It is a dopamine transporter antagonist (DAT) to which it binds with high affinity. DAT receptors are present in high concentrations in the presynaptic dopaminergic terminals, especially at the nigro-striatal level. Scintigraphy with [123I] FP-CIT therefore allows to evaluate the integrity of the dopaminergic system and represents a useful marker, for example, in the diagnosis of parkinsonisms. In particular, the main indication is the differential diagnosis between essential tremor and parkinsonism. In fact, in Parkinson's, neuronal loss is associated with that of transporters and scintigraphy shows uptake deficits in the basal ganglia. DAT is a sodium chloride–dependent transmembrane protein on the presynaptic dopaminergic nerve terminal that mediates the recovery of dopamine in the synaptic button after its stimulus-mediated exocytosis, resulting in both a recovery of material used for the subsequent neosynthesis of the neurotransmitter itself and avoiding excessive receptor stimulation once the stimulus itself has ended. (neuroprotective effect). 123I-FP-CIT is a radioiodinated cocaine analog. The physical half-life of 123I is 13 h, and the major g-ray from 123I decay has an energy of 159 keV. 123I-FP-CIT is taken up rapidly in the human striatum, and Images are usually obtained at 4 h after the injection. Still in the field of radiopharmaceuticals used in nuclear diagnostics, especially for research purposes, radioisotope-labeled cocaine analogues such as carbon-11 and fluorine-18 have been produced. Among the most recent compounds synthesized for this purpose we recall a magnetic nanoparticle (NP) that specifically targets dopaminergic neurons and allows DAT imaging with magnetic resonance imaging (MRI). The nanoparticle (namely, NP-DN) is composed of an iron oxide core and a polyethylene glycol (PEG) coating to which a DAT specific dopaminergic neurolabeler (DN) is conjugated. NP-DN displayed long-term stability with favorable hydrodynamic size and surface charge suitable for in vivo application. In vitro studies showed NP-DN was non-toxic, displayed specificity towards DAT-expressing neurons. Another example concerns the structure of local anesthetics, where chemical modifications have been made to the basic pharmacophore of cocaine to differentiate its receptor binding capacities, exploiting the reduction of sodium conductance and therefore the obstacle to the genesis of the action potential. All local anesthetics are weak bases with a lipophilic group to enter the cell. These drugs are divided into two groups: amino-esters and amino-amides, which are more abundant and known because they are used in dental practice. The derivatives of cocaine are esters, easily hydrolyzable since the tissues are rich in pseudocolinesterase, which break ester bonds; they are therefore inactivated more quickly. As for the chemical structure of these compounds, it is distinguished within the molecule:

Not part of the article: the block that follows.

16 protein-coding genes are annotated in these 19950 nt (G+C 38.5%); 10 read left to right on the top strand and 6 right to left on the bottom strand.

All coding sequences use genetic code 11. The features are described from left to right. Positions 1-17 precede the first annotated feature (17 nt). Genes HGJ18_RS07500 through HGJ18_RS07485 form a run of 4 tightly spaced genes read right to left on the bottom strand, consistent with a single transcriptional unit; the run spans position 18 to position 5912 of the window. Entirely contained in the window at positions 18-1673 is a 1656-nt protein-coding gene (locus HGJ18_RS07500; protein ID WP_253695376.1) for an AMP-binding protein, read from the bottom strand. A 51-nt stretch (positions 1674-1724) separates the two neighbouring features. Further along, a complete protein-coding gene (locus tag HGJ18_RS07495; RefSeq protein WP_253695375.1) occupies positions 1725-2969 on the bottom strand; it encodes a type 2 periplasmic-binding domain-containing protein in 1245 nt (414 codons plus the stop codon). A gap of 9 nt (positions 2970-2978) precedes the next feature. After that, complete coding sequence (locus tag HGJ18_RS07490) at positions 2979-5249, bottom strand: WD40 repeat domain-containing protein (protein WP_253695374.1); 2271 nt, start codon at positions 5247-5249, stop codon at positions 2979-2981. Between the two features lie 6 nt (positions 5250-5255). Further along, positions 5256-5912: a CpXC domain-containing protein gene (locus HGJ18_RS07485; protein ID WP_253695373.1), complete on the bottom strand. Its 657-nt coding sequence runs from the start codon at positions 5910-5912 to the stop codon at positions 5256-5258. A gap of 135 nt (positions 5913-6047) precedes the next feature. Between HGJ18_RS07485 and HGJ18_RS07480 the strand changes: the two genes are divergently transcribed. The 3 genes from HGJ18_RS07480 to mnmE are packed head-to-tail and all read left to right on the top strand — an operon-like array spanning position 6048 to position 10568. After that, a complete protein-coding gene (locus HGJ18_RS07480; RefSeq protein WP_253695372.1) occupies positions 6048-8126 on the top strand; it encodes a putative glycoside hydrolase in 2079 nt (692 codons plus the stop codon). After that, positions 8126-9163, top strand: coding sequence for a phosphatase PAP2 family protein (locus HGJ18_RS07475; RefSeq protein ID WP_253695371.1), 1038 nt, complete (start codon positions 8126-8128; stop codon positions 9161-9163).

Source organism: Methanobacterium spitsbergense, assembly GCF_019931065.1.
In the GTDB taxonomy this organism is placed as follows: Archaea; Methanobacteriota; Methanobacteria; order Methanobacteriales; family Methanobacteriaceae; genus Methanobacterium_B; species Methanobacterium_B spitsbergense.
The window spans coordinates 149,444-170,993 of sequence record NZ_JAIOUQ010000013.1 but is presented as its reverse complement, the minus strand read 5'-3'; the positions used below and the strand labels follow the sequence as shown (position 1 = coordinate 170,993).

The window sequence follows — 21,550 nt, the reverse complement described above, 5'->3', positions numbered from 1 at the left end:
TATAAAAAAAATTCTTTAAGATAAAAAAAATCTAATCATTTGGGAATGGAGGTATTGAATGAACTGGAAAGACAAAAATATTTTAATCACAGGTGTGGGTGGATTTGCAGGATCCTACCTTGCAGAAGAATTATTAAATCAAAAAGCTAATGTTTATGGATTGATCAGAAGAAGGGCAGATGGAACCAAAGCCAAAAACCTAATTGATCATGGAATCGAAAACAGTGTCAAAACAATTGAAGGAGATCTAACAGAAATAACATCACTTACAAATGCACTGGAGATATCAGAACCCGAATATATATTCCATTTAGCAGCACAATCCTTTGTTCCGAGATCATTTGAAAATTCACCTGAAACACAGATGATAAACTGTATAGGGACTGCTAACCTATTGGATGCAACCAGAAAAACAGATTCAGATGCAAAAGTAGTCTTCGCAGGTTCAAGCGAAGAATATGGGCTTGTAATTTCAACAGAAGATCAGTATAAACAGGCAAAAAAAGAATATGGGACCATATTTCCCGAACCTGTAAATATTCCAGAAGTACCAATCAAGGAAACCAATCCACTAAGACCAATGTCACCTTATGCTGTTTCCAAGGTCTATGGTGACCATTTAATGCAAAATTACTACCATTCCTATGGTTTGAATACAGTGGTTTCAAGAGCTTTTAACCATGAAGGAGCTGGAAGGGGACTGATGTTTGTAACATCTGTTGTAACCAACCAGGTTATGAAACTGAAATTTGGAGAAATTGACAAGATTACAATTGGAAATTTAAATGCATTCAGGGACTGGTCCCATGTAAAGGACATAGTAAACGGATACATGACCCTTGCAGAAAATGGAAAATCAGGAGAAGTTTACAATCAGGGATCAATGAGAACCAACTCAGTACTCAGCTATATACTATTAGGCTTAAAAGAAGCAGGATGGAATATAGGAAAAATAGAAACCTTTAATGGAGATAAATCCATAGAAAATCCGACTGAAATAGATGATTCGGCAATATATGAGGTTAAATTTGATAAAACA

- an aromatic and heterocyclic nucleus, with lipophilic and therefore hydrophobic characteristics;